LA Guy Opposite Santa Staff Member

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    I've gotta add that you have to know your market too. If I am trying to flip a specialty brand (eg. Belvest, Corneliani, etc...) I often make an offer here first, to avoid Ebay fees. And you need to be aware of what sells and what doesn't. Some things are obvious. A white or pale blue Borrelli double button cuff is a sure thing, a peach shirt, not so much. Some things you have to have an eye for. My basic premise is that if I wouldn't personally recommend it, I generally wouldn't sell it. Therefore, Distressed laceups (btw, Johnnynorman, you poached those Varvatos from me, you rascal) will sell much better than shiny boots, textured casual jackets better than long, smooth finish coats, and so on. And so brands, although pretty decent, never do well: Schneiders comes immediately to mind.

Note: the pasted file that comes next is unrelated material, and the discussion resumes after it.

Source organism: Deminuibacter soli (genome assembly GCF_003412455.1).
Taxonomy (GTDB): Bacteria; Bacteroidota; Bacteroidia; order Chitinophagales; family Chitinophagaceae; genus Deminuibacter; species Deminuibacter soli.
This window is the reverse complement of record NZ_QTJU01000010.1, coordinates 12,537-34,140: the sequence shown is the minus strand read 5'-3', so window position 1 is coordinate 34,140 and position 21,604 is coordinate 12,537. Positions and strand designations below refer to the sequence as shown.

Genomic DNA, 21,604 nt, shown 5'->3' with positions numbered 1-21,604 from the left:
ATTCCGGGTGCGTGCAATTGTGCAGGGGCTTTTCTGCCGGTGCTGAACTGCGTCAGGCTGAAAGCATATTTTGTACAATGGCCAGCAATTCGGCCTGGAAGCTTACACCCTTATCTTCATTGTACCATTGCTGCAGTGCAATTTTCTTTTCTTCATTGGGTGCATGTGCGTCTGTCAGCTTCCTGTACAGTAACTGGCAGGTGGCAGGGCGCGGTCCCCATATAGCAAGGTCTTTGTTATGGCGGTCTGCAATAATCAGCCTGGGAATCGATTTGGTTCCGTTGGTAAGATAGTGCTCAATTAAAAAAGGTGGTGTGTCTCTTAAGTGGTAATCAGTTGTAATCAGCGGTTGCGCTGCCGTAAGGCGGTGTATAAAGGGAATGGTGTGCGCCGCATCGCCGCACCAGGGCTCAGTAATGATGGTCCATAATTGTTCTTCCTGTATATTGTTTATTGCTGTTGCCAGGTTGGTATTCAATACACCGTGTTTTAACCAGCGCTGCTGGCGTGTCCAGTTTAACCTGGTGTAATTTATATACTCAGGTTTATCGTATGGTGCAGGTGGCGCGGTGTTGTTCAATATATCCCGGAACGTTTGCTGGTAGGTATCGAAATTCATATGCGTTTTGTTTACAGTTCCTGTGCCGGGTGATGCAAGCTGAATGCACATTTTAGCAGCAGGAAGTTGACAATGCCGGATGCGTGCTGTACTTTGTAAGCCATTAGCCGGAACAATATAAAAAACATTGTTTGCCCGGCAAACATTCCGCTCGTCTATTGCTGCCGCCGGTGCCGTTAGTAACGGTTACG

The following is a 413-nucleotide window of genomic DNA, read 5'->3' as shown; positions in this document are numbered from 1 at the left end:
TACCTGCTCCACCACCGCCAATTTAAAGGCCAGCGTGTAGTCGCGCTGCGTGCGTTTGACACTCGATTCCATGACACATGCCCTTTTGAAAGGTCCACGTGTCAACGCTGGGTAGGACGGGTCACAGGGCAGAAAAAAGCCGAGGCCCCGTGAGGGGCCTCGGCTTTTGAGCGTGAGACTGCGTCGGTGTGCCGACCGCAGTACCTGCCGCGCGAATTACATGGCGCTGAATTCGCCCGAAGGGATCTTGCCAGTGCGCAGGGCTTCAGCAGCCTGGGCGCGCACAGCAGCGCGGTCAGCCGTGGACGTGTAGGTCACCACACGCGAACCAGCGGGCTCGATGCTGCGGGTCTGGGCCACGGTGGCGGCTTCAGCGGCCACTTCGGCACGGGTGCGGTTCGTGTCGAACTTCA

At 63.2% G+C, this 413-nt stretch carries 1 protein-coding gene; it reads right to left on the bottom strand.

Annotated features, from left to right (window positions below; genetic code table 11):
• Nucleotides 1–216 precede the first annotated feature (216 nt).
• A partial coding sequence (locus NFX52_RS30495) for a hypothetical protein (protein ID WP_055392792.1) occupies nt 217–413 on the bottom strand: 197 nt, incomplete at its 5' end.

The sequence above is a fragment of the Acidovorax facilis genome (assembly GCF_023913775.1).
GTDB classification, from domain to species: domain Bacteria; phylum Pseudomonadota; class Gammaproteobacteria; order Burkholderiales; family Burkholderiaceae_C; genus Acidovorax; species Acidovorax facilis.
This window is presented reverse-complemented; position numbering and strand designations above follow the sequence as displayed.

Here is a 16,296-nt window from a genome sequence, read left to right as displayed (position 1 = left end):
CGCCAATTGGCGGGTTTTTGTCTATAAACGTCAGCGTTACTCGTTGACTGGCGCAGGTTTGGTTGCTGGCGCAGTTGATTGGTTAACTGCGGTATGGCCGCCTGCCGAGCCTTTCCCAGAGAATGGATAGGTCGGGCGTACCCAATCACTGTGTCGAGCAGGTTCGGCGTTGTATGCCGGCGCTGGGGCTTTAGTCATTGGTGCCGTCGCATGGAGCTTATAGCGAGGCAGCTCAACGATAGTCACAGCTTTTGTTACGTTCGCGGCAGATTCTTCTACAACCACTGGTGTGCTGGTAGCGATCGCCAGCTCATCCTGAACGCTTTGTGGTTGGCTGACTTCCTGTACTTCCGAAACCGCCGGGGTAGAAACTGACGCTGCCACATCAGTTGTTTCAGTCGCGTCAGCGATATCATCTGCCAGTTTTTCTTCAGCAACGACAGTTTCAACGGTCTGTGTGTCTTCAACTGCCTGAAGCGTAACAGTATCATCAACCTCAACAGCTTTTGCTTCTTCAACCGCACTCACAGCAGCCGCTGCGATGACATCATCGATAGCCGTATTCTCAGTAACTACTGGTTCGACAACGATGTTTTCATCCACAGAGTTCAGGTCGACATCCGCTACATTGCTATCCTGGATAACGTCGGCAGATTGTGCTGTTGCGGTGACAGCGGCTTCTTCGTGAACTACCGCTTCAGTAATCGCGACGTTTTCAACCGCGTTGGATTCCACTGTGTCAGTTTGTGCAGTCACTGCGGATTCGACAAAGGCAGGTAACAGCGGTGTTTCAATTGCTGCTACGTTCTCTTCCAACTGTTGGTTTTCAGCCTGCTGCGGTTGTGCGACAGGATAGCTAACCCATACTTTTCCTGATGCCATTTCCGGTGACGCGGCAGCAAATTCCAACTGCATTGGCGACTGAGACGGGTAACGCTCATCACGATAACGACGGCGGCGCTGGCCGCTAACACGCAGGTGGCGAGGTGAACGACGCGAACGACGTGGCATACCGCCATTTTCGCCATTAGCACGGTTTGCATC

17. johnnynorman3

    johnnynorman3 Well-Known Member

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    LA Guy gives the best advice -- know your market.

    That means (1) do research before you start flipping, (2) be aware that you will get better as you go, and (3) don't get into markets that you don't know.

    After almost a year of flipping, I can go into several stores in the Boston area and at any particular time and guarantee that I can walk out with anywhere from $50 to $500 in profit (sometimes more) about half the time.
     
  18. modsquad

    modsquad Well-Known Member

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    Alexandria, VA
    Cesare,

    I am sympathetic to your skepticism of e-bay. These amazing bargains that everyone gets start to sound like Elvis sitings after a while. In fairness, I don't give e-bay nearly the scrutiny that some of the board members do. But the decent stuff in my size (39L - 40L) is so sparse and the competition for it is so fierce that it isn't worth the effort.
     
  19. LA Guy

    LA Guy Opposite Santa Staff Member

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    Location:
    Moscow, Idaho